Buying vintage jewelry: An expert's golden advice

I asked the delightful and deeply knowledgeable Nancy Revy, CEO and co-founder of the dream-inducing vintage jewelry site Beladora to answer three questions about buying vintage jewelry.

Nancy's detailed, forthright answers show why she's earned the trust (not to mention repeat purchases) of women around the world. All examples are Beladora pieces.

1. What should a woman consider when buying vintage jewelry besides "does it look good on me"?

The Value Proposition:
Fine jewelry, like many other luxury goods, have an immediate devaluation as soon as they are purchased at full retail price. As soon as you purchase a Mercedes and then drive it away from the Mercedes dealer, the value of the car goes down. 

The same goes for fine jewelry. As soon as you buy a piece of jewelry from Tiffany&Co. or another retail jeweler, the value of the item goes down. 

Tiffany earrings
So, unless the jewelry is extremely rare or in demand, the advantages of buying pre-owned items is that the initial devaluation has already taken place and the price should reflect this.
(Shown, Tiffany pearl and rubellite earrings; price, $1,350.)

The Style Proposition:
Jewelry styles, like clothing designs, are always changing. One year tiny, delicate micropavé jewelry is in style, and another year, rose gold jewelry is in every jewelry counter.

If a woman is looking for a particular jewelry style that suits her unique look, it might not readily be available in retail stores. If this is the case, the items would likely be available in the secondary market, with estate jewelers.

18k three-colour gold bracelet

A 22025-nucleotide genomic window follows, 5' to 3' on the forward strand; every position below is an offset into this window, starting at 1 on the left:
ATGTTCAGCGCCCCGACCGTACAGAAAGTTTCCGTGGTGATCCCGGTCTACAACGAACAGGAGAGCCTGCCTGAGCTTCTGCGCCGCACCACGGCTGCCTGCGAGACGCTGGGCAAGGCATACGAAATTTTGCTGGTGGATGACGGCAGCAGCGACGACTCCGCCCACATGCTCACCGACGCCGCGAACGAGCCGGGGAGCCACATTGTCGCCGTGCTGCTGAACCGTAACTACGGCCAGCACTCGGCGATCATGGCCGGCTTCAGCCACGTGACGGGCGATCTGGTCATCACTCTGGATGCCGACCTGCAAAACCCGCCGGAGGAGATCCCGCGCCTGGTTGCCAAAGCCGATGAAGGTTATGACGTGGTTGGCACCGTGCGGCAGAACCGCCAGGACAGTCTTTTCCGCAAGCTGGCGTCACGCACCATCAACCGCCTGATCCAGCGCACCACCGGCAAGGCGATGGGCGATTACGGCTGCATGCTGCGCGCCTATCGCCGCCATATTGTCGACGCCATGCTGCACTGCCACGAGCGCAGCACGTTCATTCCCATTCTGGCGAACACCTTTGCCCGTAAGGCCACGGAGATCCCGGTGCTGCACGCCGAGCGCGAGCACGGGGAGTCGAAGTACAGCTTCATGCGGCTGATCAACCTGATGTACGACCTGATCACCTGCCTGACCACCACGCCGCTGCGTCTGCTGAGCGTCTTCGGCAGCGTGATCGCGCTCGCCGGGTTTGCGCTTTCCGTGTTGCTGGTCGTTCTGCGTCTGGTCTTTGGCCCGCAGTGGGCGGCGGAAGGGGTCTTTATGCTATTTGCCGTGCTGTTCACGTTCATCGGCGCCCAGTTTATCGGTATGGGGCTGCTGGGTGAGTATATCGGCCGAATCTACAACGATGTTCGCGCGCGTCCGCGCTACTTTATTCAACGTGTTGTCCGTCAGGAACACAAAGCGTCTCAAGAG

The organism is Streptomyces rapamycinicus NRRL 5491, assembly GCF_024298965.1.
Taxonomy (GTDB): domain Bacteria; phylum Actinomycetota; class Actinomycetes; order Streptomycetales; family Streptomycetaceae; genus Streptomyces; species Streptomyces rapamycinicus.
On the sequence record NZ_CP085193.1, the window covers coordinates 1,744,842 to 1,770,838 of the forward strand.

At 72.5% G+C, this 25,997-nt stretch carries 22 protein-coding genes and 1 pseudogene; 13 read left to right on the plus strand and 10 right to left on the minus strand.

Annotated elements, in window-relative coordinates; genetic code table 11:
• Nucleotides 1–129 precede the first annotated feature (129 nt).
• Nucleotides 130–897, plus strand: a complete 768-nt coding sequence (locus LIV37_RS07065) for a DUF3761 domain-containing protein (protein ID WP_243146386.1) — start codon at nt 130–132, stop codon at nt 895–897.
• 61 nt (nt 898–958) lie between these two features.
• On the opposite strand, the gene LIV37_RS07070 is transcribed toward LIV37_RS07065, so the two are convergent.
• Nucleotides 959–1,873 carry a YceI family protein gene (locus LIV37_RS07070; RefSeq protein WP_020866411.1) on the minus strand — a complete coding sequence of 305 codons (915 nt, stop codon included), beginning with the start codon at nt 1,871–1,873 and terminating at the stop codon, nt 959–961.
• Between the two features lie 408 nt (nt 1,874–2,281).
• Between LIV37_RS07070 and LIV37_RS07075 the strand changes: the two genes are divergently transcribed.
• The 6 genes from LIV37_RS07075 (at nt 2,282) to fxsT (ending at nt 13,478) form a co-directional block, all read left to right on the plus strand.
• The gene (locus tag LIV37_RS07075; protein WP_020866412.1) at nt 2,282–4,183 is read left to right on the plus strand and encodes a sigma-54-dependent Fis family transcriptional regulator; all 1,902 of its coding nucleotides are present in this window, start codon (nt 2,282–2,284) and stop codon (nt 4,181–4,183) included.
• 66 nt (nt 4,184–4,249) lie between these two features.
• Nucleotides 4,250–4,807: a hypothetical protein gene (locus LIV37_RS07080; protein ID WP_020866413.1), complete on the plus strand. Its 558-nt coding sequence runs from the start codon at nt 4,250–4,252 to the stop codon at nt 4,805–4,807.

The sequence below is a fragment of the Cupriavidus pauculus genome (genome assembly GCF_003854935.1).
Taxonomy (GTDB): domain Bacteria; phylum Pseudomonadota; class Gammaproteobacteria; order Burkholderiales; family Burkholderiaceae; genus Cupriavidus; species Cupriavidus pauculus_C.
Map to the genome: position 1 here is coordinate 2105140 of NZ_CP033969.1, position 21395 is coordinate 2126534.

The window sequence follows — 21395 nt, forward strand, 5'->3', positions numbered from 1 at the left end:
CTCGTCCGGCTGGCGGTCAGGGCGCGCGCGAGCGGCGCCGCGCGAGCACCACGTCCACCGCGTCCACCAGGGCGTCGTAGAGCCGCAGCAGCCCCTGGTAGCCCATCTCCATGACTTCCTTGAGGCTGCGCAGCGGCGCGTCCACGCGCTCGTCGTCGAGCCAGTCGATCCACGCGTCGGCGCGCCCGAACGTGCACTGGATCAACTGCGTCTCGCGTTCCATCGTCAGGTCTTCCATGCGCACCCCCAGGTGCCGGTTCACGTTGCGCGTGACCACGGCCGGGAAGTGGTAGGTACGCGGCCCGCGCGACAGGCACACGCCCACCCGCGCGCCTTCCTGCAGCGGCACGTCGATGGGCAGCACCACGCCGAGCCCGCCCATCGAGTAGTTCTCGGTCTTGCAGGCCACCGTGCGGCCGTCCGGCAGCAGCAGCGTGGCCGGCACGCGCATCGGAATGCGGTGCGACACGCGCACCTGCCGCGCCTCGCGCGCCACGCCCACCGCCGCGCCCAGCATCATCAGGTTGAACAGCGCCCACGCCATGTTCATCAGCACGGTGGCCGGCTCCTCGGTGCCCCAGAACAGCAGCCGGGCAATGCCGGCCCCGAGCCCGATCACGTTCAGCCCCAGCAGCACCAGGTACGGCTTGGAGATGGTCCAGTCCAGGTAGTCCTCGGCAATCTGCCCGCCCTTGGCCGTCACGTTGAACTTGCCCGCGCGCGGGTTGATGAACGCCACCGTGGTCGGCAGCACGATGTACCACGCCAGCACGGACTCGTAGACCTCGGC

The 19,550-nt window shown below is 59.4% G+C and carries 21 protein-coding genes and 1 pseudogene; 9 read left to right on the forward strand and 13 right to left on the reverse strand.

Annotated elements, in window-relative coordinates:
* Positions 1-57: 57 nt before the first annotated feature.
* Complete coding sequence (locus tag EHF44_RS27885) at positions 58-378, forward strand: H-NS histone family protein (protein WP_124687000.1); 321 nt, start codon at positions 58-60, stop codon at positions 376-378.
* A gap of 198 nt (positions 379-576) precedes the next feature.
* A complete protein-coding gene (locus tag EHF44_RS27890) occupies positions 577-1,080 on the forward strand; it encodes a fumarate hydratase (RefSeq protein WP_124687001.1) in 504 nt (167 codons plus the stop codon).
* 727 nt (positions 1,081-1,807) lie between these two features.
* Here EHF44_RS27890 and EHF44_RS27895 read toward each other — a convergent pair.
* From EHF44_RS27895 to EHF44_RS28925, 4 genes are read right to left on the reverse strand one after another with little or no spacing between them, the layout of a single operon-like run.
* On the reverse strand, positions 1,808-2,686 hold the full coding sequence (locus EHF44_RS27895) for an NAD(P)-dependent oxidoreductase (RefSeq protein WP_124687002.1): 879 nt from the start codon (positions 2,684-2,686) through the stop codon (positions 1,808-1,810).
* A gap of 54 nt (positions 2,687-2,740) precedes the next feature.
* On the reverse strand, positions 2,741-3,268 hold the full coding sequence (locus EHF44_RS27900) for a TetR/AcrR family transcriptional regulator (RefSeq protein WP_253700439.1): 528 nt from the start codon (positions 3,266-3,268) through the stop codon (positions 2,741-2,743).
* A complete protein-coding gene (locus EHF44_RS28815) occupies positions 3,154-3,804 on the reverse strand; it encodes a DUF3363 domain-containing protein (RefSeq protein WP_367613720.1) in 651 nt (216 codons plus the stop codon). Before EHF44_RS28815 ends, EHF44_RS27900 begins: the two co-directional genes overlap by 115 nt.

For example, I like to wear big bold yellow gold jewelry because it works with my style, not to mention that I look ridiculous in small delicate jewelry because of my age and my size. 

Few jewelers are making this type of jewelry now because the cost is so high due to gold prices. So the best place for me to find a big gold bracelet or pendant that I can actually afford is with an estate jeweler.
(Shown, ca. 1970 18k bracelet in yellow, rose and white gold; price, $3,850.)

2. What materials, styles or eras currently represent good value, and inversely, which are pricey?

Like with any other consumer good, supply and demand affects jewelry prices.

Edwardian, Art Nouveau, and Art Deco jewelry is always in demand, as is signed jewelry, especially by Van Cleef&Arpel, Harry Winston, Graf and Cartier. Jewelry by specific designers such as Boivan, Belperron, Cipullo, Marchak, LaCloche, Fouquet, Verdura and Flato (the old stuff, not the new) is in demand because the supplies are so limited.

All of the above sell at premium prices. In addition, natural pearl jewelry has become highly collectible and the prices have gone up exponentially.

Edwardian sapphire ring
In my opinion, the best values can be found, due to relatively large supplies and lower demand, in unsigned jewelry, especially from the Retro, Mid-century and Modern periods.  
(Shown, Edwardian sapphire and diamond ring; price, $695.)

3. What Beladora wisdom might you share with a woman just beginning to invest in 'real' jewelry, but apprehensive?

I am 100% against buying costume jewelry for personal reasons. Virtually every piece of costume jewelry that I have ever purchased has fallen apart and it annoys me to waste money in this way.

I broke my own rule of not buying costume jewelry last September when I went on my honeymoon to Italy. I knew that I would be staying in nice hotels and dining in nice restaurants and I wanted to wear some jewelry that I didn't have to worry about. Some of the costume pieces that I bought fell apart even before I unpacked in Rome!

Other items fell apart or lost pieces while I was wearing them. Looking back, I should have taken my own fine jewelry on the trip or taken no jewelry at all.